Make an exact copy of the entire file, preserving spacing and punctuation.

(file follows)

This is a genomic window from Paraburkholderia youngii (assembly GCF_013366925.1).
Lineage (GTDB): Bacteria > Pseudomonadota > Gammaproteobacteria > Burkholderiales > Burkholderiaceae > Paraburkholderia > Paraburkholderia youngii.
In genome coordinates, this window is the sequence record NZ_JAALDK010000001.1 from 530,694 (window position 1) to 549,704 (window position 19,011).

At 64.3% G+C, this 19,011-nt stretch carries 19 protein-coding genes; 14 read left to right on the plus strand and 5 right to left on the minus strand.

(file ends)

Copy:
This is a genomic window from Paraburkholderia youngii (assembly GCF_013366925.1).
Lineage (GTDB): Bacteria > Pseudomonadota > Gammaproteobacteria > Burkholderiales > Burkholderiaceae > Paraburkholderia > Paraburkholderia youngii.
In genome coordinates, this window is the sequence record NZ_JAALDK010000001.1 from 530,694 (window position 1) to 549,704 (window position 19,011).

At 64.3% G+C, this 19,011-nt stretch carries 19 protein-coding genes; 14 read left to right on the plus strand and 5 right to left on the minus strand.